Higher Rock Education - Economics Blog

Friday, July 29, 2022

Income and Outlays - June 2022

Renewed Consumer Spending Adds Inflationary Pressures

Personal income grew in June but at a slower pace than spending. America’s buying power continues to deteriorate because disposable income has not kept pace with inflation. Families cannot increase their purchases without dipping into their savings or borrowing. They did both in June, and spending increased, even after adjusting for inflation. Nevertheless, spending growth has slowed when taking inflation into account. The surge in prices and diminishing real income are starting to impact how consumers spend.  

Read the Bureau of Economic Analyses’ full report Personal Income and Outlays, June 2022. The highlights are listed below.

  • Consumer spending increased 1.1% in June, after increasing 0.3% in May. May’s spending was revised upward from 0.2%.
  • Consumer spending rose 0.1% after being adjusted for inflation.
  • Personal income gained 0.6% for the second straight month.
  • Disposable income fell 0.3% after being adjusted for inflation.
  • Over the prior 12 months, prices rose 6.8% when measured by the PCE price index, the most since January 1982.
  • The core price index, which does not include food and energy, rose 4.8% over the prior 12 months.
  • The savings rate equaled 5.1%, down from 5.5%, and the lowest since 2009. 

The American consumer has continued to spend despite the pandemic, containment measures, supply interruptions, a worker shortage, and the Russia – Ukraine war. Since March 2021, consumer spending has fallen once, in December 2021, and only four times after factoring in inflation. The American consumer has prevented the US from entering a recession since consumer spending accounts for roughly two-thirds of total economic output. May’s report showed many signs that the consumer is growing cautious, but June’s report showed renewed optimism as real spending increased. It also made the Fed’s job of reducing inflation a little more challenging.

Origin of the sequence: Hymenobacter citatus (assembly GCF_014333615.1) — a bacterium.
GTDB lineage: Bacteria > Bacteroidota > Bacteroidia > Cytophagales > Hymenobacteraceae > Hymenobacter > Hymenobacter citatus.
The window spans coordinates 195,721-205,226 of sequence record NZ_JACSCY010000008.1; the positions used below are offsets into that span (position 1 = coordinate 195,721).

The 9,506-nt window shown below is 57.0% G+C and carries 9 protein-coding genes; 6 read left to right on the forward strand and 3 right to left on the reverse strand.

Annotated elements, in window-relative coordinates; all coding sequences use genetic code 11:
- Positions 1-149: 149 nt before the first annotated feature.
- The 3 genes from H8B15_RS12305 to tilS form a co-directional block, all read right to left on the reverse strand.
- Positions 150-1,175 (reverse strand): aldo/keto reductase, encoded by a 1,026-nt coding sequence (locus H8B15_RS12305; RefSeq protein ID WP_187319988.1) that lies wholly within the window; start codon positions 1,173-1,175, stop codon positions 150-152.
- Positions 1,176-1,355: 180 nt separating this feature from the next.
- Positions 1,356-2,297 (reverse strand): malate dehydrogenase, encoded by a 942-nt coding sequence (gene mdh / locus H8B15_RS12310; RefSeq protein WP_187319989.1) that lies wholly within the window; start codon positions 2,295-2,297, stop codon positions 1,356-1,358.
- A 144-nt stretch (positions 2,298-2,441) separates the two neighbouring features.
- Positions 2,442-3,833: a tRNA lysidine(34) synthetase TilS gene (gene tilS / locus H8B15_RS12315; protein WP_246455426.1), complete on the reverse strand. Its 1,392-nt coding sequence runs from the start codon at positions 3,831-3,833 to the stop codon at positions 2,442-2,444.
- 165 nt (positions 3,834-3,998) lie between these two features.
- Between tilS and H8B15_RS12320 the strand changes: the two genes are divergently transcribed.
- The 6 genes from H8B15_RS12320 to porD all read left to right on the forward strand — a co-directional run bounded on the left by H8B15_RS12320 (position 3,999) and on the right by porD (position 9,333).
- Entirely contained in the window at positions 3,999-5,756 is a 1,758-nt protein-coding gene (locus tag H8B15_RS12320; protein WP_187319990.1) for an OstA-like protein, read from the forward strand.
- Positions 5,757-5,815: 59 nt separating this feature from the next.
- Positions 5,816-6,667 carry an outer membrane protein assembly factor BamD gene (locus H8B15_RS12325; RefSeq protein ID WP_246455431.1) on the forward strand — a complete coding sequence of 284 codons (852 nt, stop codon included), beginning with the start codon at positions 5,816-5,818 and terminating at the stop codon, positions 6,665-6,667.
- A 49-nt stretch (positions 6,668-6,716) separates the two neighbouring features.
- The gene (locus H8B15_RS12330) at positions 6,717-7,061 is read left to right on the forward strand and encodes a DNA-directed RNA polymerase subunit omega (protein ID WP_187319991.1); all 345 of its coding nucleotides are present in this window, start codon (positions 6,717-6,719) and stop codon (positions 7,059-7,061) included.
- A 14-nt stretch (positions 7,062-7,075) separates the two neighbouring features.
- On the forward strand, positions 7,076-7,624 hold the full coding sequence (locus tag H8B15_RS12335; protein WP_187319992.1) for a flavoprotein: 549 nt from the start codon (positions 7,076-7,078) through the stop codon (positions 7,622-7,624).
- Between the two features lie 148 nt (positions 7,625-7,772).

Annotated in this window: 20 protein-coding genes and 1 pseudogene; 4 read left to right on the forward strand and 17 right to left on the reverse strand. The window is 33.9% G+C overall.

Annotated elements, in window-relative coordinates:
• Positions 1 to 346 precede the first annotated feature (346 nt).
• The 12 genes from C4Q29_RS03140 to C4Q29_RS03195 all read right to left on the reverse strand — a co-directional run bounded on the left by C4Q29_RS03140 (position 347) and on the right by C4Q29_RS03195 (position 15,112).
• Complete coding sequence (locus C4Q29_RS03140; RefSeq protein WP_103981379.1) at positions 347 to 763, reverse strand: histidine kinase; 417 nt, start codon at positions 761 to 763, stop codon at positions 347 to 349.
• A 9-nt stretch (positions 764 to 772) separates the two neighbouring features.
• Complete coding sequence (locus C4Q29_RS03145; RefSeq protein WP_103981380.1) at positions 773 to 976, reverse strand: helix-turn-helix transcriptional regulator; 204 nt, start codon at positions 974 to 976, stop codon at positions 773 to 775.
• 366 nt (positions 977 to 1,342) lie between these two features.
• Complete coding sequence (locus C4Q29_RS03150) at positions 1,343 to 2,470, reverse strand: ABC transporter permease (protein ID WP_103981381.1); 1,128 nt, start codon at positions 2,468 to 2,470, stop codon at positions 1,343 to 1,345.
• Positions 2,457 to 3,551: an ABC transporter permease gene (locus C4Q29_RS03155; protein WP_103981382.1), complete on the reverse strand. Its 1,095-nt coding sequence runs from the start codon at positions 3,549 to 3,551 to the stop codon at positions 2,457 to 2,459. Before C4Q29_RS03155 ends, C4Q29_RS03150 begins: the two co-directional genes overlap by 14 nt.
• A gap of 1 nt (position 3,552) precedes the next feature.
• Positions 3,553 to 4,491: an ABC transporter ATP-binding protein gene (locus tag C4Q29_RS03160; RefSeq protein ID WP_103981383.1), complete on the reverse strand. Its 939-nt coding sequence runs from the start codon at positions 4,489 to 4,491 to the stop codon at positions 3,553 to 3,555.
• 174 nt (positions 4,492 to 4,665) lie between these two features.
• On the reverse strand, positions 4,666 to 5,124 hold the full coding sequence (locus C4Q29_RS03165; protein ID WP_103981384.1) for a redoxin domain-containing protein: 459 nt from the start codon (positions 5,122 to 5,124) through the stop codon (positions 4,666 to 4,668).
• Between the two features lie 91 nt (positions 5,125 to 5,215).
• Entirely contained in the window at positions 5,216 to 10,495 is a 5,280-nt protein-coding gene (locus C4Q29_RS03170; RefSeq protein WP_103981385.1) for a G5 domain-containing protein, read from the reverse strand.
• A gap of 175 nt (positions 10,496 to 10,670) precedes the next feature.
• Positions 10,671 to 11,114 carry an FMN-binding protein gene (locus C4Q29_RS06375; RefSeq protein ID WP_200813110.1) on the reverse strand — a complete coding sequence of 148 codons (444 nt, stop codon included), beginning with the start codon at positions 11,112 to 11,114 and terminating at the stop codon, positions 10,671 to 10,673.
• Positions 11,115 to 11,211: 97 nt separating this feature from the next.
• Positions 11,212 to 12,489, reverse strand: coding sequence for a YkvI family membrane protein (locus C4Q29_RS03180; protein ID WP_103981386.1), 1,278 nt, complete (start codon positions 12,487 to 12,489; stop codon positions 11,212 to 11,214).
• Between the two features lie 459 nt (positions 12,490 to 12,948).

Inflation continues to threaten the economy. The PCE price index rose 1.0% in June, propelled by a per gallon price exceeding $5.00 and large increases in food prices. While gasoline and food got the headlines, inflation increased throughout most of the economy. Policymakers were probably encouraged by the gradual decline in the core index until the June report, which reported that the core price index increased 0.6% in June, the greatest increase in over a year and up sharply from 0.3% in the prior four months.

Wages are up 5.7% from a year ago, but wage gains have begun to slow. They increased 0.5% in May, matching the smallest increase in 2022. Employers have bid up wages to attract and retain workers as there are two job openings for every worker. While sustained growing wages are good news for workers, they also pose challenges for the Fed. It is unlikely that companies will lower their prices while wages continue to increase. 

Inflation and less disposable income are changing spending patterns. Americans are spending more on essentials like gasoline and food, even though they are buying less of each. Consumers are trading down, opting for a less expensive brand. For example, they may substitute chicken for steak or purchase a store-brand item rather than a name brand. Outlays for services only increased 0.1%, but like goods, most purchases were for shelter, health care, and utilities. Spending on most nonessential services, such as financial services, suffered in June. Walmart recently reported that higher prices are forcing consumers to cut back on nonessentials, resulting in rising inventories. 

American consumers are not optimistic. The University of Michigan’s Consumer Sentiment Index reached its lowest level on record. Inflation is their greatest concern: 47% of those polled believed inflation had lowered their quality of life. Fear usually stifles consumer spending. A significant drop could push the economy into a deeper recession. 


Inflationary pressures may be easing. Gas prices dropped in July. Mounting inventories will force retailers to lower prices. Future prices in commodities such as wheat and corn have already fallen, and many employers are freezing hiring or laying off workers. 


We will get some inkling of employer sentiment and employment when the Bureau of Labor Statistics releases its Employment Summary for July on August 5th. Reviewing the labor market’s strengths will provide valuable insights into whether the economy will continue its slowdown. Check back to HigherRockEducation.org for our summary and analysis of this important data.

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